Its future in jeopardy and options dwindling, Lehman Brothers scoured Wall Street Thursday for a financial lifeline. Top executives contacted banks and rival investment houses about a possible deal to buy the company, bankers and industry executives close to the situation said.
The nation’s fourth-largest investment bank, which had tenaciously resisted putting itself up for sale, finally relented after a free-fall in its stock price and growing doubts about whether other financial institutions would continue to do business with it, according to these officials. They asked not to be named because they are not authorized to comment publicly.
The Washington Post reported late Thursday that the Treasury Department and the Federal Reserve are arranging a sale through a consortium of private firms. It said the deal has not been finalized, but quoted unnamed sources as saying it could be announced this weekend.
Government officials who asked for anonymity because of the sensitivity of the ongoing discussions cautioned that a number of options were still being explored and that no decisions had been reached on how any deal to rescue Lehman would be structured.
Randy Whitestone, a spokesman for Lehman, declined to comment.
Bank of America Corp., Japan’s Nomura Securities, France’s BNP Paribas, Deutsche Bank AG and Britain’s Barclay’s Plc also have been mentioned this week as potential buyers. Goldman Sachs Group Inc., which also was being talked about as a potential buyer, is not interested, according to an industry official who ask not to be named.
Lehman’s losses soared to almost $7 billion in the last two quarters alone, primarily because of wrong-way bets on mortgage securities and other risky investments.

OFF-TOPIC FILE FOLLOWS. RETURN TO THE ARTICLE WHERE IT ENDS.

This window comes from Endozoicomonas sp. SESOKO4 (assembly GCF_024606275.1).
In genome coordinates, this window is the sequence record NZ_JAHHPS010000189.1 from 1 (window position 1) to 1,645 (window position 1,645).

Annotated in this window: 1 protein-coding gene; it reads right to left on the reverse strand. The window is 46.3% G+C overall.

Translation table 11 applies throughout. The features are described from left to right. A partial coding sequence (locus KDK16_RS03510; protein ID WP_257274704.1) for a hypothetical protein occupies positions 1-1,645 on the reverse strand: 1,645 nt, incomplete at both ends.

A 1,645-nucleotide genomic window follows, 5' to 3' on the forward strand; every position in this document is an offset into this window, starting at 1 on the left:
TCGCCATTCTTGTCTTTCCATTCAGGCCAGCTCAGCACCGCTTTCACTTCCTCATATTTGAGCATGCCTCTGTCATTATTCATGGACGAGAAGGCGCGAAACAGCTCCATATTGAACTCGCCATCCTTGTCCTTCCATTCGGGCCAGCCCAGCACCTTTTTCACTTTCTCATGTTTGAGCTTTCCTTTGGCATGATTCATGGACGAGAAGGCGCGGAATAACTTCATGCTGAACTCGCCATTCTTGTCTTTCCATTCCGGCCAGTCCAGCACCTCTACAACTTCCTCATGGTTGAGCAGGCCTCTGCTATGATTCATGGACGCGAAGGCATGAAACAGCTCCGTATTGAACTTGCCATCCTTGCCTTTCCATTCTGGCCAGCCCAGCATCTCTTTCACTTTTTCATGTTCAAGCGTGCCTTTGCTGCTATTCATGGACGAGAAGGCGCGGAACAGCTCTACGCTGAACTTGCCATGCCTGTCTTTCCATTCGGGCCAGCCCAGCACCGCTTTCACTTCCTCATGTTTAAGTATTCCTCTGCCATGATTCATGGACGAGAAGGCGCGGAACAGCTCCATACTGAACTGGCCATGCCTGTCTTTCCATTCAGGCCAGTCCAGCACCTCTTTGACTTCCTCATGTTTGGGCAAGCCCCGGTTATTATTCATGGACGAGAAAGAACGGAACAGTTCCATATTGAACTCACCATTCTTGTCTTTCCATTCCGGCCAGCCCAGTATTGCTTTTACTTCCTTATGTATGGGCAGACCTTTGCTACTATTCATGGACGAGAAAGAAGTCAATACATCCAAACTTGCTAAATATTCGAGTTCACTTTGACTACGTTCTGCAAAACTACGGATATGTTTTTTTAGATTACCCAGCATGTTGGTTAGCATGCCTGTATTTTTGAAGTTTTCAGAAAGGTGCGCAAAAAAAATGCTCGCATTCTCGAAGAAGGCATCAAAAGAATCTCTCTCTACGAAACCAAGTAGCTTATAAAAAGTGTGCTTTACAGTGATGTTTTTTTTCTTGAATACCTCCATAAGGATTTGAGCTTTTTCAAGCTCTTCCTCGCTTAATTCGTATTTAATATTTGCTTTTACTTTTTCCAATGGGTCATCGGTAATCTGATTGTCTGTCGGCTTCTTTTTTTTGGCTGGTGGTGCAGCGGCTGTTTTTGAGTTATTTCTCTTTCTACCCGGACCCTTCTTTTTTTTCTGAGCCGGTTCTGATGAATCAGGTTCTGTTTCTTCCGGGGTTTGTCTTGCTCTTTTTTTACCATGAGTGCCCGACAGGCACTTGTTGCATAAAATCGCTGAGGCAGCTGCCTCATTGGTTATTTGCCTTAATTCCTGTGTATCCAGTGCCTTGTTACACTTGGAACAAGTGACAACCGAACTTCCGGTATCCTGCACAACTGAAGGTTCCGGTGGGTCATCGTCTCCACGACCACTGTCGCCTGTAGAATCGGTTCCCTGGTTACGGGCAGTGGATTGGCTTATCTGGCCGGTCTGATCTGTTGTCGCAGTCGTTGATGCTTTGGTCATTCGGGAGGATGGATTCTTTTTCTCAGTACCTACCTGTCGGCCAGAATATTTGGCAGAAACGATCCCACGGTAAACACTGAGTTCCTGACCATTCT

It’s not alone. Global banks have lost more than $300 billion since the subprime mortgage crisis spread to the credit markets one year ago. And the International Monetary Fund has suggested total losses globally could hit $1 trillion.
Lehman Brothers hunted for months for a deep-pocketed investor to pump fresh capital into the firm, a move that would help restore confidence and replenish its broken balance sheet. Some analysts said Lehman was asking too high a price, others guessed that potential investors found too much risk on its books in the current environment.
Lehman CEO Richard Fuld tried to assuage nervous investors on Wednesday by announcing a plan to sell a 55 percent stake in its prized investment management business and spin off its commercial real estate holdings into a publicly traded company.
Fuld cast a wide net for potential investors, bankers and executives said, including stepping up talks with private equity firms such as Kohlberg Kravis Roberts & Co. and Bain Capital.
But analysts increased their criticism of Fuld on Thursday for not naming a potential buyer of its investment management unit, which includes Neuberger Berman, and because they said Lehman would need to finance the real estate spinoff itself. Lehman’s shares skidded $3.03, or 42 percent, to $4.22. That’s down more than 94 percent from their 52-week high of $67.73.
“We believe some type of capital raise or transaction must be consummated quickly to improve confidence in Lehman,” said Standard & Poor’s financials analyst Matthew Albrecht.
Fuld made a name for himself on Wall Street in the late 1990s when he led Lehman through a capital crisis after the failure of hedge fund Long-Term Capital Management.
Despite a dwindling set of options, Lehman Brothers had some advantages that rival Bear Stearns did not before it collapsed in March and was sold to JPMorgan Chase & Co. in a deal backed by the Fed.
Investment banks now can cover short-term funding needs by borrowing directly from the Fed. That option previously was only accessible to commercial banks.
There was no evidence that Lehman had done that, however, in the Fed’s weekly report Thursday on borrowing through its emergency lending program. Commercial banks had averaged $19.8 billion in daily borrowing over the past week. Investment firms took a pass.